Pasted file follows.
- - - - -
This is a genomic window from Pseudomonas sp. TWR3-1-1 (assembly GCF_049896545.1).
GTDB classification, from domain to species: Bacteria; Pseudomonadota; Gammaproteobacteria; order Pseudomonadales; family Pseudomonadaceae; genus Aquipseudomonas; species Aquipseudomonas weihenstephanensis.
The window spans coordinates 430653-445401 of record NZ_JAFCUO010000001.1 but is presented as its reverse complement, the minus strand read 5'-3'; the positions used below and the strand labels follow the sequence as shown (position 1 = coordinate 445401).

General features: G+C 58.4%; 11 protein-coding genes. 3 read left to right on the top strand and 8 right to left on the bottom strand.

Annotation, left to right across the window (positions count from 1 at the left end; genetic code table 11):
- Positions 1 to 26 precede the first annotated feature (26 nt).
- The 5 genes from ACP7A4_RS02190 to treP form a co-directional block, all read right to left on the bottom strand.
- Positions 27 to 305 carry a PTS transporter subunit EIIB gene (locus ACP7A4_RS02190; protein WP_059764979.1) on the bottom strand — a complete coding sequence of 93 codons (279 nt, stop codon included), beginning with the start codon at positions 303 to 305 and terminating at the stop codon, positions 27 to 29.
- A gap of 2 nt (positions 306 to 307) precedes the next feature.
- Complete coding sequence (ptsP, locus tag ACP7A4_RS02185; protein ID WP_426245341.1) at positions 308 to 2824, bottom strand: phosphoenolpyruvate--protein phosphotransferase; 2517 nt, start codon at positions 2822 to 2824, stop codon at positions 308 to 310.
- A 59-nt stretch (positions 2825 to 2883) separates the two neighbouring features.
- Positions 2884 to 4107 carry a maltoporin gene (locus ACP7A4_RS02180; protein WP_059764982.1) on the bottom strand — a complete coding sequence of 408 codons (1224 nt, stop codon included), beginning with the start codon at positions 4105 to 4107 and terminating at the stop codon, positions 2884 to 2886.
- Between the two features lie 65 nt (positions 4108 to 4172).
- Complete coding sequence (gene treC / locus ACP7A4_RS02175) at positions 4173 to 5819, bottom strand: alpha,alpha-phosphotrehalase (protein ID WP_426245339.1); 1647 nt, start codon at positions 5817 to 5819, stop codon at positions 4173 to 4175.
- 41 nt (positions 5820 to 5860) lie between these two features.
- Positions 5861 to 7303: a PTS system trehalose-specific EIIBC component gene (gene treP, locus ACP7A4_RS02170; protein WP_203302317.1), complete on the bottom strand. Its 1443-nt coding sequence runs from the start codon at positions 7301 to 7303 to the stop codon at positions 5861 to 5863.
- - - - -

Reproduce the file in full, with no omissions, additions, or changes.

This is a genomic window from Pseudomonas sp. TWR3-1-1 (assembly GCF_049896545.1).
GTDB classification, from domain to species: Bacteria; Pseudomonadota; Gammaproteobacteria; order Pseudomonadales; family Pseudomonadaceae; genus Aquipseudomonas; species Aquipseudomonas weihenstephanensis.
The window spans coordinates 430653-445401 of record NZ_JAFCUO010000001.1 but is presented as its reverse complement, the minus strand read 5'-3'; the positions used below and the strand labels follow the sequence as shown (position 1 = coordinate 445401).

General features: G+C 58.4%; 11 protein-coding genes. 3 read left to right on the top strand and 8 right to left on the bottom strand.

Annotation, left to right across the window (positions count from 1 at the left end; genetic code table 11):
- Positions 1 to 26 precede the first annotated feature (26 nt).
- The 5 genes from ACP7A4_RS02190 to treP form a co-directional block, all read right to left on the bottom strand.
- Positions 27 to 305 carry a PTS transporter subunit EIIB gene (locus ACP7A4_RS02190; protein WP_059764979.1) on the bottom strand — a complete coding sequence of 93 codons (279 nt, stop codon included), beginning with the start codon at positions 303 to 305 and terminating at the stop codon, positions 27 to 29.
- A gap of 2 nt (positions 306 to 307) precedes the next feature.
- Complete coding sequence (ptsP, locus tag ACP7A4_RS02185; protein ID WP_426245341.1) at positions 308 to 2824, bottom strand: phosphoenolpyruvate--protein phosphotransferase; 2517 nt, start codon at positions 2822 to 2824, stop codon at positions 308 to 310.
- A 59-nt stretch (positions 2825 to 2883) separates the two neighbouring features.
- Positions 2884 to 4107 carry a maltoporin gene (locus ACP7A4_RS02180; protein WP_059764982.1) on the bottom strand — a complete coding sequence of 408 codons (1224 nt, stop codon included), beginning with the start codon at positions 4105 to 4107 and terminating at the stop codon, positions 2884 to 2886.
- Between the two features lie 65 nt (positions 4108 to 4172).
- Complete coding sequence (gene treC / locus ACP7A4_RS02175) at positions 4173 to 5819, bottom strand: alpha,alpha-phosphotrehalase (protein ID WP_426245339.1); 1647 nt, start codon at positions 5817 to 5819, stop codon at positions 4173 to 4175.
- 41 nt (positions 5820 to 5860) lie between these two features.
- Positions 5861 to 7303: a PTS system trehalose-specific EIIBC component gene (gene treP, locus ACP7A4_RS02170; protein WP_203302317.1), complete on the bottom strand. Its 1443-nt coding sequence runs from the start codon at positions 7301 to 7303 to the stop codon at positions 5861 to 5863.